Remote sensing of radiation intercepted by vegetation to estimate aboveground net primary production across western Oregon Public Deposited

http://ir.library.oregonstate.edu/concern/graduate_thesis_or_dissertations/z029p689h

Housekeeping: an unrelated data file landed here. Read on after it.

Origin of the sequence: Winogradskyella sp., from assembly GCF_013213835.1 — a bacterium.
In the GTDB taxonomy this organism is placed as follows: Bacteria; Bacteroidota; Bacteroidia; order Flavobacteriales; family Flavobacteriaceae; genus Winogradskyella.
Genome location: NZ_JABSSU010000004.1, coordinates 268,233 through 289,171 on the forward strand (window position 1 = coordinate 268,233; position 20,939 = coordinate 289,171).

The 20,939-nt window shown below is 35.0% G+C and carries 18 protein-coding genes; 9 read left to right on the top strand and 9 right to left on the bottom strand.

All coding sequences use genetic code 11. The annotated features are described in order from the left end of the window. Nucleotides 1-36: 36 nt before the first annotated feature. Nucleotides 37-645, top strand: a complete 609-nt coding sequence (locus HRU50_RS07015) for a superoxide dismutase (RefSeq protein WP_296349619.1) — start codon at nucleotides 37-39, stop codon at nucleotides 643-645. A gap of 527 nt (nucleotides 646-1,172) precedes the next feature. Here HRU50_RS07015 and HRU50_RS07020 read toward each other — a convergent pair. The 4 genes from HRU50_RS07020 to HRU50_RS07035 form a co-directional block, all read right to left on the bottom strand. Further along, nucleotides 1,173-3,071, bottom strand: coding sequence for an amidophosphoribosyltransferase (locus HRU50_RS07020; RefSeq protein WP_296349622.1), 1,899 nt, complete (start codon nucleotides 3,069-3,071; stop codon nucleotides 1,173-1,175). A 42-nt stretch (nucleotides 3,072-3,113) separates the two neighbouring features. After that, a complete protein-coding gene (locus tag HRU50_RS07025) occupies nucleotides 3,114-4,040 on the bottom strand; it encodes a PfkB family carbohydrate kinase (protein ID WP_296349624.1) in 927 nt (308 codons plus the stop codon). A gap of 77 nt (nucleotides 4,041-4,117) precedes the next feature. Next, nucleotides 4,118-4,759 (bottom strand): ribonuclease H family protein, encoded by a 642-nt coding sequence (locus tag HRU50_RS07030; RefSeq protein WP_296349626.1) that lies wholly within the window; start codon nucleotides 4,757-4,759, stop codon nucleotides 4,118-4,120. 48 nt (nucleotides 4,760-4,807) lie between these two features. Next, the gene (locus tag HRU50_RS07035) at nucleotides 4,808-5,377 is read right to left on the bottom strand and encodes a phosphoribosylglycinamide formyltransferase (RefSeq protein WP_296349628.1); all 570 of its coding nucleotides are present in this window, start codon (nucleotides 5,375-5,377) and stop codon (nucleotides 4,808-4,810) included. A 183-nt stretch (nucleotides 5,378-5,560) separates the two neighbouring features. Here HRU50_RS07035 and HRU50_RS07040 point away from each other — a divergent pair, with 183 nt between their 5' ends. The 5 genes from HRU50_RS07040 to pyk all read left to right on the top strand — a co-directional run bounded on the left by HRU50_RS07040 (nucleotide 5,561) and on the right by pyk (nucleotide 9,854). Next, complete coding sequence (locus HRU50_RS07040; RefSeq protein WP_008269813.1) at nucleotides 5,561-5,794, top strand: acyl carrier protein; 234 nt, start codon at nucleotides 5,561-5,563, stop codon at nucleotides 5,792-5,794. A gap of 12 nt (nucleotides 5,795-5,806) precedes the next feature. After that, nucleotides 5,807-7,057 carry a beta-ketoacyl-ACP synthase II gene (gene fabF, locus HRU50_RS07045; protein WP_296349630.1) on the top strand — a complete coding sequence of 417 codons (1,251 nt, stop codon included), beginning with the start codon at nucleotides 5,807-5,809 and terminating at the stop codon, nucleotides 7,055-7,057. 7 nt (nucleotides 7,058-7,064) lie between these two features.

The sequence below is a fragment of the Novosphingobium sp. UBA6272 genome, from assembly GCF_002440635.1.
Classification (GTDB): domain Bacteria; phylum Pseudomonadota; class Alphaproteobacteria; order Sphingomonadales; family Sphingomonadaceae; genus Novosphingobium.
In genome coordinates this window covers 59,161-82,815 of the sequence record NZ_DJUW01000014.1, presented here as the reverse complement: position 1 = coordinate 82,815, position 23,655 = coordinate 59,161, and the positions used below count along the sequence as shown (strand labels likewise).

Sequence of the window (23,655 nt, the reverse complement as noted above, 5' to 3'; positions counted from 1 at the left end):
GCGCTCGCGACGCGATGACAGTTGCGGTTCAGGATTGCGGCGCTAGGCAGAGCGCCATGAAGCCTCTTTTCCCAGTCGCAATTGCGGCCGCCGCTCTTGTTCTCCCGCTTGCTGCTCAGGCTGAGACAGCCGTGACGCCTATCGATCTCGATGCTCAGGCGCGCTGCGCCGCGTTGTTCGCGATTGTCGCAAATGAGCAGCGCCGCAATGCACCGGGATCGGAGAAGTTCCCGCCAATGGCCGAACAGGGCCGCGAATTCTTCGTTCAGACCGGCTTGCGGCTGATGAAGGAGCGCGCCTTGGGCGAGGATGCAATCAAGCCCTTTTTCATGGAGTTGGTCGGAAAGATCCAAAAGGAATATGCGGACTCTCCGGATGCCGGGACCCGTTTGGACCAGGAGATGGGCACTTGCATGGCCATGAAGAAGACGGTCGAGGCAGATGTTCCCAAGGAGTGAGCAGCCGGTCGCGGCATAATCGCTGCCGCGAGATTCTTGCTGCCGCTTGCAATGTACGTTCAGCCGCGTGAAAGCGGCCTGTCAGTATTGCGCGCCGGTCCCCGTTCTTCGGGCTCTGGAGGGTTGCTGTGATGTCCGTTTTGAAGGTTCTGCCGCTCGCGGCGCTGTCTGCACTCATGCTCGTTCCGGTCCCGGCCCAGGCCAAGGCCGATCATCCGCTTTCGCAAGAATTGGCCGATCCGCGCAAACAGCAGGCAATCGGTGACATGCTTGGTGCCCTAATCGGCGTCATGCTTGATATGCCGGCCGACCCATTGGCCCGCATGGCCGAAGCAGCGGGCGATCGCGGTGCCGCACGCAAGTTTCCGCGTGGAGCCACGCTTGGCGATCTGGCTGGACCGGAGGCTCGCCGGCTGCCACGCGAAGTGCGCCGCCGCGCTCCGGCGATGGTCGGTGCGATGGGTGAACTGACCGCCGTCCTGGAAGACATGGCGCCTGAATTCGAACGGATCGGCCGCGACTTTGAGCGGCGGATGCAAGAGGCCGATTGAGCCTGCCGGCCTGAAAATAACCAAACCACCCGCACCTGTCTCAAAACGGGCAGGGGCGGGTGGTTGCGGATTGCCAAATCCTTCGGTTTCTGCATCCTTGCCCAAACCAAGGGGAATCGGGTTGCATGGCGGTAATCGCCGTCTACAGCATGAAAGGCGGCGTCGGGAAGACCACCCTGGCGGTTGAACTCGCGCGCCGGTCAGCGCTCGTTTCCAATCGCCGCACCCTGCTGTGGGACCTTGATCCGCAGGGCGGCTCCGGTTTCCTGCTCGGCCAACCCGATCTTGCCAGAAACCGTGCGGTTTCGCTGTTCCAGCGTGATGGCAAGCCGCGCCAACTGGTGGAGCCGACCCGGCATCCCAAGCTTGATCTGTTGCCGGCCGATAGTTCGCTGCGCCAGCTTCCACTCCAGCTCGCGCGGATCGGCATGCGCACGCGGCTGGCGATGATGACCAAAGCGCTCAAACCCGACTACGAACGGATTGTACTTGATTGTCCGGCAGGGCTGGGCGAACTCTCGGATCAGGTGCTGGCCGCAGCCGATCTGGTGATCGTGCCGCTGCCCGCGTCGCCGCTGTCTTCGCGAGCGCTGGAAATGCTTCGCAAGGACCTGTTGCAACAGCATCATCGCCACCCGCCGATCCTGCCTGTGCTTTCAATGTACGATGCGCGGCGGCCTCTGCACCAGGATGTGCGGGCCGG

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  • Remote sensing of variables necessary to estimate net primary production of vegetation over large temporal and spatial scales has been a goal of climate change research. This thesis consists of two studies that address the reliability of satellite and airborne sensors to quantify a basic component of all production models, the amount of light intercepted by vegetation canopies throughout the year. The studies focus on an empirical model of net primary production: NPP = [IPAR*f(T)*f(D)*f(V)]*εu, where IPAR is the amount of incident photosynthetically active radiation intercepted by vegetation during the year, and environmental limits to production are freezing temperatures (T), drought (D), and high vapor pressure deficit (D). A relatively constant energy-use efficiency coefficient (En) would allow broad application of this model to a wide variety of natural vegetation types and climate conditions. The first study showed that the normalized difference vegetation index (NDVI), calculated from field spectrometry, provided a good linear estimate of the fraction of incident PAR intercepted by constructed canopies of bitterbrush (R2 = 0.83) and manzanita shrubs (A2 = 0.86) at an open canopy ponderosa pine site. In the second study, Thematic Mapper Simulator NDVI explained 97% of the variation in %IPAR by shrub and forested sites across Oregon. These studies demonstrated the general ability to estimate %IPAR from remotely sensed observations. The second study showed that the fraction of light intercepted by forest and shrub vegetation, coupled with meterological station measurements of total annual incident radiation, explained 70% of the variation in primary production. Additional limitations on the utilization of light should be considered to estimate production. Constraints on the ability of each species to use intercepted light, as defined by freezing temperatures, drought, and vapor pressure deficit, were quantified from hourly meteorological station measurements and physiological measurements in the field. The environmental limits to light capture by photosynthesis, however, did not improve the ability to explain variation in above-ground NPP across the forested and shrub sites. Differences in carbon allocation patterns among plant life forms appear to be important to fully test primary production models.
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